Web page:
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Nurse religiosity and spiritual care




To describe how the religiosity of Christian nurses motivates their practice and manifests during patient care, especially spiritual care.


Nurses around the world are often religious. This religiosity inherently affects nursing practice. Ethical codes, however, direct that nurses ought to never proselytize their religion while caring for patients. Little is known about how the religion of nurses affects their nursing practice.


Cross-sectional phenomenological study.


Data were collected during semi-structured interviews in 2009–2011 with 14 Christian nurses in the USA. Data were coded and thematically analysed after transcription.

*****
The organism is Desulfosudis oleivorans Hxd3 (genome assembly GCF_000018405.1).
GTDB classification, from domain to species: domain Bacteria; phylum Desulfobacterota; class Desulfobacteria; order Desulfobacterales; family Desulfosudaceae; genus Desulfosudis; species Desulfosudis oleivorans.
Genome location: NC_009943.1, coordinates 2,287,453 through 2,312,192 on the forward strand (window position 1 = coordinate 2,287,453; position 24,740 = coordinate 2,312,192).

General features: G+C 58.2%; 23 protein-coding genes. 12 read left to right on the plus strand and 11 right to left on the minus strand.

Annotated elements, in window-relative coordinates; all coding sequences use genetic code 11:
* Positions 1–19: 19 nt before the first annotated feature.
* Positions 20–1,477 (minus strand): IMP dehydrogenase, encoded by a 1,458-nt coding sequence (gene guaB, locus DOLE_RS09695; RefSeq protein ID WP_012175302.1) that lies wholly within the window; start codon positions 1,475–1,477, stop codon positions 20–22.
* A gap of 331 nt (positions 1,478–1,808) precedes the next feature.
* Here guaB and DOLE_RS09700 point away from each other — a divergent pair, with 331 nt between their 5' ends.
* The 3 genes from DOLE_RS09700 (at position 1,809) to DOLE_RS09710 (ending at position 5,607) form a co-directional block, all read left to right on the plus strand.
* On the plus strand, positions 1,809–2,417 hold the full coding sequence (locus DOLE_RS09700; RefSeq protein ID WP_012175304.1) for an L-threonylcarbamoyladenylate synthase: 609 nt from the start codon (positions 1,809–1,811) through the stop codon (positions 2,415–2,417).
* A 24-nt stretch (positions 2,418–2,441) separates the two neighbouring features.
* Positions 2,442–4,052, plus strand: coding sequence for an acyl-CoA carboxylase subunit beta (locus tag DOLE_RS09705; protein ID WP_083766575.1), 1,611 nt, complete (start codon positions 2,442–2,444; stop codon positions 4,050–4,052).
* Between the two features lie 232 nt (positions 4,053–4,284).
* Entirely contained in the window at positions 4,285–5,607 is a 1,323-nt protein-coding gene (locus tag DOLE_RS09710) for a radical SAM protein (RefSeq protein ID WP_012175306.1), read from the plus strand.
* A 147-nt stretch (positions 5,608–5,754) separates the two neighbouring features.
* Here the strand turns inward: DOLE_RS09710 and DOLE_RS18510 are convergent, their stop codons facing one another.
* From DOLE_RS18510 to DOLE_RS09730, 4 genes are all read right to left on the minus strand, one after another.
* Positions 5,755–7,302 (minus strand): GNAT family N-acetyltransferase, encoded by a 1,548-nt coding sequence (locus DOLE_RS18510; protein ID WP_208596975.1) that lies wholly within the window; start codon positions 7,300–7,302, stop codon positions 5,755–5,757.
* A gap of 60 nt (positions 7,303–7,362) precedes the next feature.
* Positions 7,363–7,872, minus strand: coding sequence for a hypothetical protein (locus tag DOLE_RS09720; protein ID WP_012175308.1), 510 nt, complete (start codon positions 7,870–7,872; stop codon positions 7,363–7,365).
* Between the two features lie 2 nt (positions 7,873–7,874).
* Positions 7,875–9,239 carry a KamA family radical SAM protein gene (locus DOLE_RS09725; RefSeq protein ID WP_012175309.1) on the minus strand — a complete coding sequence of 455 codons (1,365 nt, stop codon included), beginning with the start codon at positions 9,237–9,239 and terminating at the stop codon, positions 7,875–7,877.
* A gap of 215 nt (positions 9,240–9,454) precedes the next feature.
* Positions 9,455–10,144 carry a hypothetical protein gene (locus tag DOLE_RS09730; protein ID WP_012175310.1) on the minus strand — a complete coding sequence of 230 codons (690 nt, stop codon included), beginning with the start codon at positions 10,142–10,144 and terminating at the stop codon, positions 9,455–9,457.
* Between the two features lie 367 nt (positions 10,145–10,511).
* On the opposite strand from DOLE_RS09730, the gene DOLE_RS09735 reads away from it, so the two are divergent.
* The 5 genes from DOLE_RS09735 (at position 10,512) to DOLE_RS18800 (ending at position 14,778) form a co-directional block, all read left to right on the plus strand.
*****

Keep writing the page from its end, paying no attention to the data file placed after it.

Informants described how they approached patients with religious conversation or spiritual care interventions that were overtly Christian in nature. With some awareness of the potential for harm in presenting their Christian beliefs and practices, these nurses also observed for patient cues before raising religious discourse and maintained caution so as to respect patient autonomy. Religiosity also was a personal resource for these nurses as they cared for very ill patients. The following themes were described: religious determinants and influences, perceptions of divine promptings and protection, religious approaches to spiritual care, respecting patient spirituality/religiosity and religious preparation for daily work.


Understanding these religious motivations and religious spiritual care practices of Christian nurses provides evidence that can stimulate debate for policy makers and scholars. It can also inform educators teaching spiritual care and administrators supervising religious nurses.